• PET/CT: Positron emission tomography (PET) is a type of nuclear medicine scan that uses a small amount of radioactive material to localize areas of inflammation or cancer in the body. A PET/CT exam combines images from PET and CT scans.
  • Magnetic Resonance Imaging (MRI) of the Body: This imaging test uses a large magnet to produce detailed pictures of the internal organs. It may determine the extent of disease if the patient has been diagnosed with rectal cancer, look at the stage of the tumor or assess other organs for signs of cancer spread (metastatic disease). No radiation is involved.
  • Endorectal Ultrasound: This imaging test uses high frequency sound waves generated from a probe, which is inserted into the rectum. The sound waves create a picture of the rectal wall and surrounding tissue. No radiation is involved. This test may be used to determine the local extent of disease if the patient has been diagnosed with rectal cancer.

How is colorectal cancer treated?

Depending on the size and extent of spread of the cancer, patients may need to undergo a surgery, removing part or all of the colon, in order to remove the tumor. For some patients, an ileostomy or colostomy may be needed, which diverts bowel content into an external bag. Advanced cases may require radiation therapy treatments (usually combined with chemotherapy) prior to surgery. This is usually given as:

  • External Beam Therapy (EBT): This treatment is a form of radiation therapy done by aiming several beams of high-energy x-rays directly at a patient's tumor over the course of one to six weeks. These x-rays deliver radiation to the patient's tumor in order to destroy the cancer cells while minimizing the effects on the surrounding healthy tissues. Most common side effects are fatigue and changes in bowel movement frequency.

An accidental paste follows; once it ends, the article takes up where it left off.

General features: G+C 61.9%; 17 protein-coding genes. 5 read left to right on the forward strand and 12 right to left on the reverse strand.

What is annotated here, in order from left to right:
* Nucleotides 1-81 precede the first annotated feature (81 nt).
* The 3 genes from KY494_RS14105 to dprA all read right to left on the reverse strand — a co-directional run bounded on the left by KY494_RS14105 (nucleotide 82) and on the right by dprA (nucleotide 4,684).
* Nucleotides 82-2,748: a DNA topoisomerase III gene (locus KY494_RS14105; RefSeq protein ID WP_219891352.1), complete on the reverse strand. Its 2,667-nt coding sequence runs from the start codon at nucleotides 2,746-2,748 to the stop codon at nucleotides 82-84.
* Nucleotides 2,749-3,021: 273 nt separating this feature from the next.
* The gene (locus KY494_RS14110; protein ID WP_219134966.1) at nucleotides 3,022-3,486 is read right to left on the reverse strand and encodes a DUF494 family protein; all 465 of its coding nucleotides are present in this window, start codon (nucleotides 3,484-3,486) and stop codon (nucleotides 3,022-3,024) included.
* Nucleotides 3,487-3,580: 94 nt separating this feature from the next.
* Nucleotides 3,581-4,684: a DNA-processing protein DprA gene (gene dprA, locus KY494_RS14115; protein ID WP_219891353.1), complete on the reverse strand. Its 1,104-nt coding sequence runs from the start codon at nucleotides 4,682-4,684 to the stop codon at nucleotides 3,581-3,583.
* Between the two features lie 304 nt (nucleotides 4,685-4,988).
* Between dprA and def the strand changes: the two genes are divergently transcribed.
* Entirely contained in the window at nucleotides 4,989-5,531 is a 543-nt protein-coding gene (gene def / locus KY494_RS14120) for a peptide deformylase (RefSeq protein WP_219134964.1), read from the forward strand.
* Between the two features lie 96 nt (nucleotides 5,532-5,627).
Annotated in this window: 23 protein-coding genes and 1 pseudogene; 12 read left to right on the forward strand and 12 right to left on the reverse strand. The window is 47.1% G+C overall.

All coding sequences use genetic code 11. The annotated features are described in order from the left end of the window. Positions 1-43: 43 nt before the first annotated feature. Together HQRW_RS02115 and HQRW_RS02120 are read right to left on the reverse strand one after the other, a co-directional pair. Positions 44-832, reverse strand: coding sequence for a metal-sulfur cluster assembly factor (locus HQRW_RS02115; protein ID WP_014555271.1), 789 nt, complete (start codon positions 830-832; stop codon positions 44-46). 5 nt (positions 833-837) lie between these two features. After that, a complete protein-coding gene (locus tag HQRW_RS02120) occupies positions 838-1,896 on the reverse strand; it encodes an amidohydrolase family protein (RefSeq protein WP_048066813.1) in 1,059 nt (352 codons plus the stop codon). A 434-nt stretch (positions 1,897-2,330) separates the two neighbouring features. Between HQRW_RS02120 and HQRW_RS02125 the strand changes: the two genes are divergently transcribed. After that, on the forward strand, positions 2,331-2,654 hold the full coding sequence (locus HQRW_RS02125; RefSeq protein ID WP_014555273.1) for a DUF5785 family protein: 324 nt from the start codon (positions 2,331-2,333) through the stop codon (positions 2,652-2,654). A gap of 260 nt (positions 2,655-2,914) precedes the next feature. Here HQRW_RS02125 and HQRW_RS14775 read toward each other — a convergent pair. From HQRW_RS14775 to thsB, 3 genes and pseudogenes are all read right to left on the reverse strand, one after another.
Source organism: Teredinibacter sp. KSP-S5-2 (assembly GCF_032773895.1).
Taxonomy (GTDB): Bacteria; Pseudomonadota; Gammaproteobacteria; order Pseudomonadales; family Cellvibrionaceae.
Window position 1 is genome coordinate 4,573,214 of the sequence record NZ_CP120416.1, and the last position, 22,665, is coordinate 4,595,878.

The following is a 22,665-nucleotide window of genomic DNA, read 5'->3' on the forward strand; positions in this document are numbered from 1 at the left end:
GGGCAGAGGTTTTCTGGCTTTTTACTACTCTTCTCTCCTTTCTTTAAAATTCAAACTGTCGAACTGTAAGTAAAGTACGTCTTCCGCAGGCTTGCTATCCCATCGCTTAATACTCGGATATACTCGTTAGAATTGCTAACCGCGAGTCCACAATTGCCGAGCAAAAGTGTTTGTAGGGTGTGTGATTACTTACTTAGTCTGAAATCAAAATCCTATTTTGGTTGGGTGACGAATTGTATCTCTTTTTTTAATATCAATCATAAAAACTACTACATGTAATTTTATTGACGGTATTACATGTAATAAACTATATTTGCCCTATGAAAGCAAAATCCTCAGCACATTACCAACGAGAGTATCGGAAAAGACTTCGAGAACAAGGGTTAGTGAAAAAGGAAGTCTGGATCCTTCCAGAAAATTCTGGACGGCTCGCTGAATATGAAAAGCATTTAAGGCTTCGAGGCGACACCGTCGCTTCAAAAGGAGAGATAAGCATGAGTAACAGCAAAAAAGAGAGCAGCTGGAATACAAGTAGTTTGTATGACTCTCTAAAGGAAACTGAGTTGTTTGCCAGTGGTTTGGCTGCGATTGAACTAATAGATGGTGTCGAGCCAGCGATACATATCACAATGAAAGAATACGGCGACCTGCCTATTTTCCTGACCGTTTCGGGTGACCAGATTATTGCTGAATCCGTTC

In many cases, chemotherapy may be used, either as a standalone treatment or in combination with radiation therapy. Chemotherapy is given to decrease the chance of the tumor returning elsewhere in the body or to decrease the amount of tumor throughout the body if all of the tumor(s) cannot be removed surgically. It is usually given over time and alternated with periods of no treatment. Side effects, such as abnormal blood-cell counts, fatigue, diarrhea, mouth sores, and a compromised immune system may occur.

Which test, procedure or treatment is best for me?

  • Staging of Colorectal Cancer
  • This page was reviewed on May 01, 2023


    Radiologist and patient consultation. View full size with caption

    Sponsored By

    Please note is not a medical facility. Please contact your physician with specific medical questions or for a referral to a radiologist or other physician. To locate a medical imaging or radiation oncology provider in your community, you can search the ACR-accredited facilities database.

    This website does not provide cost information. The costs for specific medical imaging tests, treatments and procedures may vary by geographic region. Discuss the fees associated with your prescribed procedure with your doctor, the medical facility staff and/or your insurance provider to get a better understanding of the possible charges you will incur.

    Web page review process: This Web page is reviewed regularly by a physician with expertise in the medical area presented and is further reviewed by committees from the Radiological Society of North America (RSNA) and the American College of Radiology (ACR), comprising physicians with expertise in several radiologic areas.

    Outside links: For the convenience of our users, provides links to relevant websites., RSNA and ACR are not responsible for the content contained on the web pages found at these links.